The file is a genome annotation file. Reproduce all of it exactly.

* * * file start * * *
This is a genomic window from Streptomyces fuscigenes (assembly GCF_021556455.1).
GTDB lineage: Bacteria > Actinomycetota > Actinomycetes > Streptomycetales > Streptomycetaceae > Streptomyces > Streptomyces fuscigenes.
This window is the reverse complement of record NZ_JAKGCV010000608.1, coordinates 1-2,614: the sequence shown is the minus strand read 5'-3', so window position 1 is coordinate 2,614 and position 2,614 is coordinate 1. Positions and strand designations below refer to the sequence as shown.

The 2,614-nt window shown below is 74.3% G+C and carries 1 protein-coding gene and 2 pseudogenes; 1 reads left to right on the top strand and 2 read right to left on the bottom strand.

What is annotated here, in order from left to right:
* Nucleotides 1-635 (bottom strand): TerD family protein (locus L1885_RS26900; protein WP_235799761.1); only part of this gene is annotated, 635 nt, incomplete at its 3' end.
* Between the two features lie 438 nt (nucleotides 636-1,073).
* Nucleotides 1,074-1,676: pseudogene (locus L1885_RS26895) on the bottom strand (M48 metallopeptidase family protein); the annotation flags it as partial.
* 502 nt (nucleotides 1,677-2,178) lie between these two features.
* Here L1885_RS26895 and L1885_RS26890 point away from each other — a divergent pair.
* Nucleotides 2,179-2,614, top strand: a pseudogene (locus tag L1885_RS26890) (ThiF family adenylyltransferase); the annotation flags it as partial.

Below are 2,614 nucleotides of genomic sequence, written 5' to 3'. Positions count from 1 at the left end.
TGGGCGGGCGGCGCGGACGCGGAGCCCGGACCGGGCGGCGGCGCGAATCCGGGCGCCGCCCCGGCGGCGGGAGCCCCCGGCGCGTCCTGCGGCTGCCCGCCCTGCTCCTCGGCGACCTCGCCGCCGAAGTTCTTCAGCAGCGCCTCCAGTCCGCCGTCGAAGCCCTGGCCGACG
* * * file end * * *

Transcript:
This is a genomic window from Streptomyces fuscigenes (assembly GCF_021556455.1).
GTDB lineage: Bacteria > Actinomycetota > Actinomycetes > Streptomycetales > Streptomycetaceae > Streptomyces > Streptomyces fuscigenes.
This window is the reverse complement of record NZ_JAKGCV010000608.1, coordinates 1-2,614: the sequence shown is the minus strand read 5'-3', so window position 1 is coordinate 2,614 and position 2,614 is coordinate 1. Positions and strand designations below refer to the sequence as shown.

The 2,614-nt window shown below is 74.3% G+C and carries 1 protein-coding gene and 2 pseudogenes; 1 reads left to right on the top strand and 2 read right to left on the bottom strand.

What is annotated here, in order from left to right:
* Nucleotides 1-635 (bottom strand): TerD family protein (locus L1885_RS26900; protein WP_235799761.1); only part of this gene is annotated, 635 nt, incomplete at its 3' end.
* Between the two features lie 438 nt (nucleotides 636-1,073).
* Nucleotides 1,074-1,676: pseudogene (locus L1885_RS26895) on the bottom strand (M48 metallopeptidase family protein); the annotation flags it as partial.
* 502 nt (nucleotides 1,677-2,178) lie between these two features.
* Here L1885_RS26895 and L1885_RS26890 point away from each other — a divergent pair.
* Nucleotides 2,179-2,614, top strand: a pseudogene (locus tag L1885_RS26890) (ThiF family adenylyltransferase); the annotation flags it as partial.

Below are 2,614 nucleotides of genomic sequence, written 5' to 3'. Positions count from 1 at the left end.
TGGGCGGGCGGCGCGGACGCGGAGCCCGGACCGGGCGGCGGCGCGAATCCGGGCGCCGCCCCGGCGGCGGGAGCCCCCGGCGCGTCCTGCGGCTGCCCGCCCTGCTCCTCGGCGACCTCGCCGCCGAAGTTCTTCAGCAGCGCCTCCAGTCCGCCGTCGAAGCCCTGGCCGACG